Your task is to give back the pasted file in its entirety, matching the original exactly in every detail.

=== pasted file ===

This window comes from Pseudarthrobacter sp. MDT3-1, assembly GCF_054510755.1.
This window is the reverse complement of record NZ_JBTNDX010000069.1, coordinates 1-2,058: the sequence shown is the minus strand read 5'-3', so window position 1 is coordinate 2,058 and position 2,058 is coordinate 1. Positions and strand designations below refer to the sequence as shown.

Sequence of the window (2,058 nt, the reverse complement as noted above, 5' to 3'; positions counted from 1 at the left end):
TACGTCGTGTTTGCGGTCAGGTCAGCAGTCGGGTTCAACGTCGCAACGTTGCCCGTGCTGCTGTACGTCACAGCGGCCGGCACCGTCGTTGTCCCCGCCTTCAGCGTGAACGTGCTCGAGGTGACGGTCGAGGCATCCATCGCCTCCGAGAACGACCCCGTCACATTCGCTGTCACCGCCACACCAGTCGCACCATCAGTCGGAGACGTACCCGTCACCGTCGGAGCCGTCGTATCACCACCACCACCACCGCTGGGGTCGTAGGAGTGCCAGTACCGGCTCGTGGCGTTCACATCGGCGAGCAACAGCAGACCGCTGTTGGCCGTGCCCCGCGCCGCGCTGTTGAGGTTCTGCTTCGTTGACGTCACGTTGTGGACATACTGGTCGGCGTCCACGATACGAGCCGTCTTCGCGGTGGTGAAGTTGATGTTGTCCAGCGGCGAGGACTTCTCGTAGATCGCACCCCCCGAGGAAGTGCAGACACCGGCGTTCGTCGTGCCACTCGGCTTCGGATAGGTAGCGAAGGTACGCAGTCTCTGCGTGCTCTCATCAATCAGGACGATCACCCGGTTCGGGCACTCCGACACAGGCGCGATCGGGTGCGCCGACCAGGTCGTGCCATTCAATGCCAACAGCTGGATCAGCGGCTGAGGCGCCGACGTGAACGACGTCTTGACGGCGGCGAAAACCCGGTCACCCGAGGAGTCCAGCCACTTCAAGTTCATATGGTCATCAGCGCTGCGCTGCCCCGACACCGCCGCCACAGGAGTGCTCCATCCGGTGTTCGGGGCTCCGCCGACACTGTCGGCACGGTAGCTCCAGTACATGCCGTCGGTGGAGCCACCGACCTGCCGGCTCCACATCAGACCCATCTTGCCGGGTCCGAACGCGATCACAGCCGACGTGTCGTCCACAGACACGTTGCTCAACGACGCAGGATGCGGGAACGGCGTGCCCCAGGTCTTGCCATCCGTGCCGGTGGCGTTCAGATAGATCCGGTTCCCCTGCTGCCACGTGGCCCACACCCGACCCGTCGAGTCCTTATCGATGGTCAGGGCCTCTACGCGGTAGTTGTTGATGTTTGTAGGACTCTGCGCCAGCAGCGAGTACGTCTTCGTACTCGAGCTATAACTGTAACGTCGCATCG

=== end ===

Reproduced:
This window comes from Pseudarthrobacter sp. MDT3-1, assembly GCF_054510755.1.
This window is the reverse complement of record NZ_JBTNDX010000069.1, coordinates 1-2,058: the sequence shown is the minus strand read 5'-3', so window position 1 is coordinate 2,058 and position 2,058 is coordinate 1. Positions and strand designations below refer to the sequence as shown.

Sequence of the window (2,058 nt, the reverse complement as noted above, 5' to 3'; positions counted from 1 at the left end):
TACGTCGTGTTTGCGGTCAGGTCAGCAGTCGGGTTCAACGTCGCAACGTTGCCCGTGCTGCTGTACGTCACAGCGGCCGGCACCGTCGTTGTCCCCGCCTTCAGCGTGAACGTGCTCGAGGTGACGGTCGAGGCATCCATCGCCTCCGAGAACGACCCCGTCACATTCGCTGTCACCGCCACACCAGTCGCACCATCAGTCGGAGACGTACCCGTCACCGTCGGAGCCGTCGTATCACCACCACCACCACCGCTGGGGTCGTAGGAGTGCCAGTACCGGCTCGTGGCGTTCACATCGGCGAGCAACAGCAGACCGCTGTTGGCCGTGCCCCGCGCCGCGCTGTTGAGGTTCTGCTTCGTTGACGTCACGTTGTGGACATACTGGTCGGCGTCCACGATACGAGCCGTCTTCGCGGTGGTGAAGTTGATGTTGTCCAGCGGCGAGGACTTCTCGTAGATCGCACCCCCCGAGGAAGTGCAGACACCGGCGTTCGTCGTGCCACTCGGCTTCGGATAGGTAGCGAAGGTACGCAGTCTCTGCGTGCTCTCATCAATCAGGACGATCACCCGGTTCGGGCACTCCGACACAGGCGCGATCGGGTGCGCCGACCAGGTCGTGCCATTCAATGCCAACAGCTGGATCAGCGGCTGAGGCGCCGACGTGAACGACGTCTTGACGGCGGCGAAAACCCGGTCACCCGAGGAGTCCAGCCACTTCAAGTTCATATGGTCATCAGCGCTGCGCTGCCCCGACACCGCCGCCACAGGAGTGCTCCATCCGGTGTTCGGGGCTCCGCCGACACTGTCGGCACGGTAGCTCCAGTACATGCCGTCGGTGGAGCCACCGACCTGCCGGCTCCACATCAGACCCATCTTGCCGGGTCCGAACGCGATCACAGCCGACGTGTCGTCCACAGACACGTTGCTCAACGACGCAGGATGCGGGAACGGCGTGCCCCAGGTCTTGCCATCCGTGCCGGTGGCGTTCAGATAGATCCGGTTCCCCTGCTGCCACGTGGCCCACACCCGACCCGTCGAGTCCTTATCGATGGTCAGGGCCTCTACGCGGTAGTTGTTGATGTTTGTAGGACTCTGCGCCAGCAGCGAGTACGTCTTCGTACTCGAGCTATAACTGTAACGTCGCATCG